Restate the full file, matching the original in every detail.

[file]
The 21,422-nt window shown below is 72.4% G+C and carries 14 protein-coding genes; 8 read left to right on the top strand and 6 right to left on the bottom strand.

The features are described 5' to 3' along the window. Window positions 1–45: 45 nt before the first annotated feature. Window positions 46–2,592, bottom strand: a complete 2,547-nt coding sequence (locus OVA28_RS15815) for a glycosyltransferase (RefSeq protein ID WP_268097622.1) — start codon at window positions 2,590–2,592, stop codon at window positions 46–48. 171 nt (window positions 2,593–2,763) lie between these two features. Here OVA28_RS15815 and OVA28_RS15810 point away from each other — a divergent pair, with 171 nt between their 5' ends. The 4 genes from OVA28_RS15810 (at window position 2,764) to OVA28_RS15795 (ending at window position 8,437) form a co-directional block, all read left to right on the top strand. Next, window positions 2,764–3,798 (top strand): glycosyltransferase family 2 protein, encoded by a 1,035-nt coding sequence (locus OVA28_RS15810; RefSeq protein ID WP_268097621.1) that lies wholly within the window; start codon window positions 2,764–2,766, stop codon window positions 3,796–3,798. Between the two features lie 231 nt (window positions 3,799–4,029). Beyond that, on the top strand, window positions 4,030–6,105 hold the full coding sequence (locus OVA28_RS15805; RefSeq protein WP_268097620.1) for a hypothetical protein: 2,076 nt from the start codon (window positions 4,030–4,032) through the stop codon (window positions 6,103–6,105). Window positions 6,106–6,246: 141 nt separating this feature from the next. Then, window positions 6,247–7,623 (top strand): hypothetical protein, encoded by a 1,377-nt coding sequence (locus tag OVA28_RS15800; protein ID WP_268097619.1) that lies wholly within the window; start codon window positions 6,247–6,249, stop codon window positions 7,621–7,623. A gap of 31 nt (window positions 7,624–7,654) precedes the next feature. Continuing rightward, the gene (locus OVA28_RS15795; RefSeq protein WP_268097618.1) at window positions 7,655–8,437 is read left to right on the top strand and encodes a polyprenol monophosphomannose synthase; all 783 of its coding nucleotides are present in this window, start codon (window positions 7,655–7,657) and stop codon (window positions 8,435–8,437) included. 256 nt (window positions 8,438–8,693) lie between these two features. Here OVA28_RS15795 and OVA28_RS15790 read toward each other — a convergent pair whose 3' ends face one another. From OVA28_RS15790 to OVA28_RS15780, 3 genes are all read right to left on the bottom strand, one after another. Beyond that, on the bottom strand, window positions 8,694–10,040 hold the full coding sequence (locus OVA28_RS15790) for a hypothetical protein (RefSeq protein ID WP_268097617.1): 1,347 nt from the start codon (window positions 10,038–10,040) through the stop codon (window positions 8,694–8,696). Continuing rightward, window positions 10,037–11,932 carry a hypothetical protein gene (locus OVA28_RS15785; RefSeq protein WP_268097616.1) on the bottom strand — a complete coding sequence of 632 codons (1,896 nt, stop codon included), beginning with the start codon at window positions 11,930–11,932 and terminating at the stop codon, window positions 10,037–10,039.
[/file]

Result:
The 21,422-nt window shown below is 72.4% G+C and carries 14 protein-coding genes; 8 read left to right on the top strand and 6 right to left on the bottom strand.

The features are described 5' to 3' along the window. Window positions 1–45: 45 nt before the first annotated feature. Window positions 46–2,592, bottom strand: a complete 2,547-nt coding sequence (locus OVA28_RS15815) for a glycosyltransferase (RefSeq protein ID WP_268097622.1) — start codon at window positions 2,590–2,592, stop codon at window positions 46–48. 171 nt (window positions 2,593–2,763) lie between these two features. Here OVA28_RS15815 and OVA28_RS15810 point away from each other — a divergent pair, with 171 nt between their 5' ends. The 4 genes from OVA28_RS15810 (at window position 2,764) to OVA28_RS15795 (ending at window position 8,437) form a co-directional block, all read left to right on the top strand. Next, window positions 2,764–3,798 (top strand): glycosyltransferase family 2 protein, encoded by a 1,035-nt coding sequence (locus OVA28_RS15810; RefSeq protein ID WP_268097621.1) that lies wholly within the window; start codon window positions 2,764–2,766, stop codon window positions 3,796–3,798. Between the two features lie 231 nt (window positions 3,799–4,029). Beyond that, on the top strand, window positions 4,030–6,105 hold the full coding sequence (locus OVA28_RS15805; RefSeq protein WP_268097620.1) for a hypothetical protein: 2,076 nt from the start codon (window positions 4,030–4,032) through the stop codon (window positions 6,103–6,105). Window positions 6,106–6,246: 141 nt separating this feature from the next. Then, window positions 6,247–7,623 (top strand): hypothetical protein, encoded by a 1,377-nt coding sequence (locus tag OVA28_RS15800; protein ID WP_268097619.1) that lies wholly within the window; start codon window positions 6,247–6,249, stop codon window positions 7,621–7,623. A gap of 31 nt (window positions 7,624–7,654) precedes the next feature. Continuing rightward, the gene (locus OVA28_RS15795; RefSeq protein WP_268097618.1) at window positions 7,655–8,437 is read left to right on the top strand and encodes a polyprenol monophosphomannose synthase; all 783 of its coding nucleotides are present in this window, start codon (window positions 7,655–7,657) and stop codon (window positions 8,435–8,437) included. 256 nt (window positions 8,438–8,693) lie between these two features. Here OVA28_RS15795 and OVA28_RS15790 read toward each other — a convergent pair whose 3' ends face one another. From OVA28_RS15790 to OVA28_RS15780, 3 genes are all read right to left on the bottom strand, one after another. Beyond that, on the bottom strand, window positions 8,694–10,040 hold the full coding sequence (locus OVA28_RS15790) for a hypothetical protein (RefSeq protein ID WP_268097617.1): 1,347 nt from the start codon (window positions 10,038–10,040) through the stop codon (window positions 8,694–8,696). Continuing rightward, window positions 10,037–11,932 carry a hypothetical protein gene (locus OVA28_RS15785; RefSeq protein WP_268097616.1) on the bottom strand — a complete coding sequence of 632 codons (1,896 nt, stop codon included), beginning with the start codon at window positions 11,930–11,932 and terminating at the stop codon, window positions 10,037–10,039.